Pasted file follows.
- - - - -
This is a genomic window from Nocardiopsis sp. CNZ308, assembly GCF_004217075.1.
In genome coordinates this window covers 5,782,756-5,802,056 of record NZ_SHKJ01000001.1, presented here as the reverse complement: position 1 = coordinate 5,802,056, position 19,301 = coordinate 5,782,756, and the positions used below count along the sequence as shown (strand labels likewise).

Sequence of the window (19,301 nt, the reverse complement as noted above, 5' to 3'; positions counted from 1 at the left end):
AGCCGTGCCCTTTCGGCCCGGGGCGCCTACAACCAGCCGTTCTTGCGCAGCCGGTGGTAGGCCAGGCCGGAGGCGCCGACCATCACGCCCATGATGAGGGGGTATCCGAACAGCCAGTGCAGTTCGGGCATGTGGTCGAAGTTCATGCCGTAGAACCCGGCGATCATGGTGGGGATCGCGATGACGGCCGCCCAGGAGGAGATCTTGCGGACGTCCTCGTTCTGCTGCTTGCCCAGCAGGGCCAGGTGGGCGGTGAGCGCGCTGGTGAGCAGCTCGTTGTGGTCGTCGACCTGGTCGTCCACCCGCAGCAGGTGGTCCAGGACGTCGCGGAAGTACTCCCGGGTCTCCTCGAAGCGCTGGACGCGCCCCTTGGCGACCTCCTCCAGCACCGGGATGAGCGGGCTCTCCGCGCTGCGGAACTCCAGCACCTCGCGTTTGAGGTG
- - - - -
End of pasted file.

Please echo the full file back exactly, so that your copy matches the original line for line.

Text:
This is a genomic window from Nocardiopsis sp. CNZ308, assembly GCF_004217075.1.
In genome coordinates this window covers 5,782,756-5,802,056 of record NZ_SHKJ01000001.1, presented here as the reverse complement: position 1 = coordinate 5,802,056, position 19,301 = coordinate 5,782,756, and the positions used below count along the sequence as shown (strand labels likewise).

Sequence of the window (19,301 nt, the reverse complement as noted above, 5' to 3'; positions counted from 1 at the left end):
AGCCGTGCCCTTTCGGCCCGGGGCGCCTACAACCAGCCGTTCTTGCGCAGCCGGTGGTAGGCCAGGCCGGAGGCGCCGACCATCACGCCCATGATGAGGGGGTATCCGAACAGCCAGTGCAGTTCGGGCATGTGGTCGAAGTTCATGCCGTAGAACCCGGCGATCATGGTGGGGATCGCGATGACGGCCGCCCAGGAGGAGATCTTGCGGACGTCCTCGTTCTGCTGCTTGCCCAGCAGGGCCAGGTGGGCGGTGAGCGCGCTGGTGAGCAGCTCGTTGTGGTCGTCGACCTGGTCGTCCACCCGCAGCAGGTGGTCCAGGACGTCGCGGAAGTACTCCCGGGTCTCCTCGAAGCGCTGGACGCGCCCCTTGGCGACCTCCTCCAGCACCGGGATGAGCGGGCTCTCCGCGCTGCGGAACTCCAGCACCTCGCGTTTGAGGTG